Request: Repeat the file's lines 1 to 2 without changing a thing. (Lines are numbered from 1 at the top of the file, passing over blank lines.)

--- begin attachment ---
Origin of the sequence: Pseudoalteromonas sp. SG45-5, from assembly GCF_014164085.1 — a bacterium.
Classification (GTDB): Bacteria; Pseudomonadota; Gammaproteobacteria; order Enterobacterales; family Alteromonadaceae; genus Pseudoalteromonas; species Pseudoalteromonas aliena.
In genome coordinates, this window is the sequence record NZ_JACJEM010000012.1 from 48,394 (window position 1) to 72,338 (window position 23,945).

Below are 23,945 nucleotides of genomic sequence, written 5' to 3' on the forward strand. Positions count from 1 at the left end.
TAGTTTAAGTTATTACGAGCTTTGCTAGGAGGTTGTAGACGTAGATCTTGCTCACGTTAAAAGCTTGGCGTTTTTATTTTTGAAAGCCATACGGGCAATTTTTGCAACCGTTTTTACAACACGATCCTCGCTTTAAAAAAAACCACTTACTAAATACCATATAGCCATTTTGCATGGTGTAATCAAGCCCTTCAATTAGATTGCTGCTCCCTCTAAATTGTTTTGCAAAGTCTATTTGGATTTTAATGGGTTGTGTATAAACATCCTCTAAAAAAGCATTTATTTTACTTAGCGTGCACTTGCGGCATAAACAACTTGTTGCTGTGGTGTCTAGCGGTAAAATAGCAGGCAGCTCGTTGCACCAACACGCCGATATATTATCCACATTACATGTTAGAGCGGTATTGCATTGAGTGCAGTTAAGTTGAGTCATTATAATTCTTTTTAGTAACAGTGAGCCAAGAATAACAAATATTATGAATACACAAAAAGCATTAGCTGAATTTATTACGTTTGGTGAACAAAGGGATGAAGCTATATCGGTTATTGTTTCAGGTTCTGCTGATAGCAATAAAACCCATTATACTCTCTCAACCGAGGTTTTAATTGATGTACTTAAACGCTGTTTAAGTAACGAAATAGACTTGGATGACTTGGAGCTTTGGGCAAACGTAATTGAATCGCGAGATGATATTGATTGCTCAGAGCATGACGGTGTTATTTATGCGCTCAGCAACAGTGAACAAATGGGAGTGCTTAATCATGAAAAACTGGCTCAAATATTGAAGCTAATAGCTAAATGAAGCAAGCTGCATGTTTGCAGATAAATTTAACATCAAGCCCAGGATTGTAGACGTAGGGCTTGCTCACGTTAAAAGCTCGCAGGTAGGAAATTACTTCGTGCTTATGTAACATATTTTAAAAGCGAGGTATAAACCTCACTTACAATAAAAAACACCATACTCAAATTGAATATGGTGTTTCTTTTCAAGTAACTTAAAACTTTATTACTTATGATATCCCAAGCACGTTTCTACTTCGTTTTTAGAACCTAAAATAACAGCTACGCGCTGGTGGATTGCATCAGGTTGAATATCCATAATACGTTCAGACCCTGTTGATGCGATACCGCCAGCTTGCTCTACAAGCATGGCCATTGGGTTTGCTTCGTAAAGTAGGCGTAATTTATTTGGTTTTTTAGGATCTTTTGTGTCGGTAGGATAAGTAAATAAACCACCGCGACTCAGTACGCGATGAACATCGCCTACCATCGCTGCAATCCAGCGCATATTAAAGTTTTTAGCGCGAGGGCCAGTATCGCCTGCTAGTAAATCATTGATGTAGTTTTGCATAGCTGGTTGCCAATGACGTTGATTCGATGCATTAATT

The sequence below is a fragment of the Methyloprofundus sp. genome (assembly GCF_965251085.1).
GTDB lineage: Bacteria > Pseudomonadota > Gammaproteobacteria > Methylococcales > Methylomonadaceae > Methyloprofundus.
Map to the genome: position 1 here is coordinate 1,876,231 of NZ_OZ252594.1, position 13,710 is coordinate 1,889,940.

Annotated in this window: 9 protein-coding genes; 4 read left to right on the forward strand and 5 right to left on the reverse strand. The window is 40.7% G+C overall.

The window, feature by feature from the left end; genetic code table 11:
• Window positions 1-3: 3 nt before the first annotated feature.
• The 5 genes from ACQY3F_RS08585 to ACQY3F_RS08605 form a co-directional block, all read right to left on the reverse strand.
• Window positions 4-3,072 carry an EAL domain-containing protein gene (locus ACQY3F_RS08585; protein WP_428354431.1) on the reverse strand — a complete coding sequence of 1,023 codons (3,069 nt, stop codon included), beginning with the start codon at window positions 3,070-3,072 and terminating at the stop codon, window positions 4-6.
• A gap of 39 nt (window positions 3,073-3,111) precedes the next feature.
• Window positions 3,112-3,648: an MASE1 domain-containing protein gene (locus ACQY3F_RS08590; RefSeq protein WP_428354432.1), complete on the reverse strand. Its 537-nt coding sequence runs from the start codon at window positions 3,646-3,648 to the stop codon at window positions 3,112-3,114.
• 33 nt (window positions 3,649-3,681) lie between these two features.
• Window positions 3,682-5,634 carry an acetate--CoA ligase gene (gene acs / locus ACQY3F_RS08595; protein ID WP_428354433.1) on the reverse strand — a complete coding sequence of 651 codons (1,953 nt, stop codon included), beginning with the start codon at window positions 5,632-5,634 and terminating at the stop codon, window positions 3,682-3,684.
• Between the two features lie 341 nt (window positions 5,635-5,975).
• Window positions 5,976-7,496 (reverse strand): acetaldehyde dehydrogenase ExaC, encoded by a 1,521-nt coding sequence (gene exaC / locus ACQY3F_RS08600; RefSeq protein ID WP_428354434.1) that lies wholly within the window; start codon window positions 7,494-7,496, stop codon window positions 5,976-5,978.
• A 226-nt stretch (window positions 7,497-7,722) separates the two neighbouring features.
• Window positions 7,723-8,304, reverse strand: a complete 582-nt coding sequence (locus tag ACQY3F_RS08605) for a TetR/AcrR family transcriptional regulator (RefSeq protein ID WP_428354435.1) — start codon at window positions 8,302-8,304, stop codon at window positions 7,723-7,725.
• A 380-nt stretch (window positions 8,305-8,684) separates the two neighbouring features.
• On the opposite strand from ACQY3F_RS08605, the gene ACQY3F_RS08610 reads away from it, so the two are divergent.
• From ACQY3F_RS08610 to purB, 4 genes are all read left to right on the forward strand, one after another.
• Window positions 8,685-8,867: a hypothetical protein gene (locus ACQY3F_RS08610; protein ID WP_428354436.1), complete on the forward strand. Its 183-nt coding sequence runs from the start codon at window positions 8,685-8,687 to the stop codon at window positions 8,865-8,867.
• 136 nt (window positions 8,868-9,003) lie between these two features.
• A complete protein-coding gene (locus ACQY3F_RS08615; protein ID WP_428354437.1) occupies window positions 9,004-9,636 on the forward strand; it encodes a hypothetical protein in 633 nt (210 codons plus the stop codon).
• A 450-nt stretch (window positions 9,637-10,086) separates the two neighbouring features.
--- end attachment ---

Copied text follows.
Origin of the sequence: Pseudoalteromonas sp. SG45-5, from assembly GCF_014164085.1 — a bacterium.
Classification (GTDB): Bacteria; Pseudomonadota; Gammaproteobacteria; order Enterobacterales; family Alteromonadaceae; genus Pseudoalteromonas; species Pseudoalteromonas aliena.